|Title||Relative versus absolute change in forced vital capacity in idiopathic pulmonary fibrosis.|
|Publication Type||Journal Article|
|Year of Publication||2012|
|Authors||Richeldi, L, Ryerson, CJ, Lee, JS, Wolters, PJ, Koth, LL, Ley, B, Elicker, BM, Jones, KD, King, TE, Ryu, JH, Collard, HR|
|Date Published||2012 May|
|Keywords||Female, Follow-Up Studies, Humans, Idiopathic Pulmonary Fibrosis, Logistic Models, Lung Transplantation, Male, Survival Analysis, Vital Capacity|
BACKGROUND: Decline in forced vital capacity (FVC) over time reliably predicts mortality in patients with idiopathic pulmonary fibrosis. The use of this measure in clinical practice is recommended by current evidence-based guidelines. It is unknown if the method of calculating decline in FVC (relative vs. absolute change) impacts its frequency or its ability to predict mortality.METHODS: Patients with idiopathic pulmonary fibrosis from two prospective cohorts were included if they had a baseline and 12-month follow-up FVC. A ≥10% decline in FVC from baseline was calculated in two ways: a relative decline of 10% (e.g., from 60% predicted to 54% predicted) and an absolute decline of 10% (e.g., from 60% predicted to 50% predicted). The frequency of a ≥10% decline in FVC and its ability to predict 2-year transplant-free survival were compared between these two methods. Declines in FVC of ≥5% and ≥15% were similarly compared. Analyses were performed unadjusted and adjusted for age, gender, use of oxygen, baseline FVC and baseline diffusion capacity for carbon monoxide.RESULTS: The frequency of any given FVC decline was significantly greater using the relative change in FVC method. For ≥10% decline, both methods predicted 2-year transplant-free survival with similar accuracy, and remained significant predictors after adjusting for baseline characteristics. The absolute change method appeared more predictive for ≥5% decline.CONCLUSIONS: Using the relative change in FVC maximises the chance of identifying a ≥10% decline in FVC without sacrificing prognostic accuracy. This may not hold true for ≥5% decline in FVC. These findings have important implications for clinical practice and the design of clinical trials.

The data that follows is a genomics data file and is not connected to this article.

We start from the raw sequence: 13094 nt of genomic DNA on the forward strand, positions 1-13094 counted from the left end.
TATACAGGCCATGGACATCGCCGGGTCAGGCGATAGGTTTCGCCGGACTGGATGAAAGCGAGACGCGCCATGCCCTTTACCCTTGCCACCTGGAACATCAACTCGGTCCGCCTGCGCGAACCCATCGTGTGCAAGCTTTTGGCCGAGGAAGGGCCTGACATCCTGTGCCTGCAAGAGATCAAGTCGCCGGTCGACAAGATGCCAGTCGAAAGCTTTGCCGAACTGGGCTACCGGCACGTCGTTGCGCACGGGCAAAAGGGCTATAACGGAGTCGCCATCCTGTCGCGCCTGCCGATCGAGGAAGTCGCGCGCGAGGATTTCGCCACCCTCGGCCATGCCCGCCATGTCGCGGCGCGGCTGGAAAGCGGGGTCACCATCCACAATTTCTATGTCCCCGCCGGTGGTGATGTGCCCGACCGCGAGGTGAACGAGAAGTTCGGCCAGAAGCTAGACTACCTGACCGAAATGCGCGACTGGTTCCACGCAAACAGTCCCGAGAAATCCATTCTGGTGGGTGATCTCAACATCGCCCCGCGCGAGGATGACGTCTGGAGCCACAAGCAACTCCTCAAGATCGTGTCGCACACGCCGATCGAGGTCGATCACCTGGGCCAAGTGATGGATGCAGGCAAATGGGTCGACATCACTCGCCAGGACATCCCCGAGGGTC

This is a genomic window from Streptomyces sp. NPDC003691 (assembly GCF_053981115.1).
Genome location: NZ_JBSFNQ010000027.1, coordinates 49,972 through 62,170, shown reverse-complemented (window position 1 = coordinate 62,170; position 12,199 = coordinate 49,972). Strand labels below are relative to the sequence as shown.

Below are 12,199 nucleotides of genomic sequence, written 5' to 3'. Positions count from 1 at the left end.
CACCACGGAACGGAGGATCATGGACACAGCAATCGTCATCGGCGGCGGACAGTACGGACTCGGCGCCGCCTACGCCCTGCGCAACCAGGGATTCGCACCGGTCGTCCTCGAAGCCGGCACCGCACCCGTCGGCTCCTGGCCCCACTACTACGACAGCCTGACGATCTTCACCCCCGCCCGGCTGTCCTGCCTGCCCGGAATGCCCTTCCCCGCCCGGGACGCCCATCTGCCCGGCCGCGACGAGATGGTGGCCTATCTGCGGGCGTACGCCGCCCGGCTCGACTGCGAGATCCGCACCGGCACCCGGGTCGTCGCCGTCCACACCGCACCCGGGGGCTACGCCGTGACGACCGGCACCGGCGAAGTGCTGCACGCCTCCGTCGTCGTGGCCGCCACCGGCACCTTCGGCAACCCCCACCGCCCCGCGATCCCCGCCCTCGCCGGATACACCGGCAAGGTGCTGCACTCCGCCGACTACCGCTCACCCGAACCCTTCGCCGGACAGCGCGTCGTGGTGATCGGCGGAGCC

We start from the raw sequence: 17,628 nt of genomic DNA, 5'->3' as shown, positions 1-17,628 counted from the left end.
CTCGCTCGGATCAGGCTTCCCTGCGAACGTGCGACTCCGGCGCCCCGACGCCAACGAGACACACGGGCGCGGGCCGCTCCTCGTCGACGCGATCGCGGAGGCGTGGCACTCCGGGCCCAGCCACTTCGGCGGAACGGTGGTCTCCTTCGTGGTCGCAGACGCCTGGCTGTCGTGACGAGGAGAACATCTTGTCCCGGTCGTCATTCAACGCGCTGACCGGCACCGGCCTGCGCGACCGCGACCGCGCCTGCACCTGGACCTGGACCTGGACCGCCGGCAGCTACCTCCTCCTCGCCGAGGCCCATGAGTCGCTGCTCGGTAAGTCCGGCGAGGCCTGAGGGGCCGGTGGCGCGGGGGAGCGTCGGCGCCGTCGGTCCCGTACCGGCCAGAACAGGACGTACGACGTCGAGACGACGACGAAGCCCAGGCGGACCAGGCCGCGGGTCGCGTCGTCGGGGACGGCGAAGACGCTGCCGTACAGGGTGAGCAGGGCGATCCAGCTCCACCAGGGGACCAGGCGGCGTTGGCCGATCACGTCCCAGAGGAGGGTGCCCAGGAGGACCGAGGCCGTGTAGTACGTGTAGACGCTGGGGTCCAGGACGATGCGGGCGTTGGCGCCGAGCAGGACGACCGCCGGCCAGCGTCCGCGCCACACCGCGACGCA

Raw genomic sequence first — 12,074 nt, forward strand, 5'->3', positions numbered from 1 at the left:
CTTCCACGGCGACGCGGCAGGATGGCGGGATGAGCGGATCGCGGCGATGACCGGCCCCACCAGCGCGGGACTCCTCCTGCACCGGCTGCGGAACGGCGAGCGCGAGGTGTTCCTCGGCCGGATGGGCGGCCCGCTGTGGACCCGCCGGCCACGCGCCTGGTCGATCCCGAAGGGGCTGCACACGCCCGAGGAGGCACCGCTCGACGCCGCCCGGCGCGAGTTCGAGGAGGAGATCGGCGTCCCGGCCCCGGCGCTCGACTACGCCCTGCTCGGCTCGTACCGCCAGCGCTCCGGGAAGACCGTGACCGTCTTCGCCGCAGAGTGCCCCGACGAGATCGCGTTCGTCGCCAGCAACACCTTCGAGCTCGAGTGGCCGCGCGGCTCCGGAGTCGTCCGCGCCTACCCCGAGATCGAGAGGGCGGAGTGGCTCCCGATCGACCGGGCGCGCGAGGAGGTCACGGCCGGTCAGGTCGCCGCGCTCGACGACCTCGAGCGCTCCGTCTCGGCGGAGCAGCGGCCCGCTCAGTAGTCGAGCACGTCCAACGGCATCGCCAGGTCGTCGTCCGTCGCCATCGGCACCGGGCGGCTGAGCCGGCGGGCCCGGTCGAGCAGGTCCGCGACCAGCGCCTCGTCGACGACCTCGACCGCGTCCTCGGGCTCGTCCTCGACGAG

|Grant List||HL086516 / HL / NHLBI NIH HHS / United States|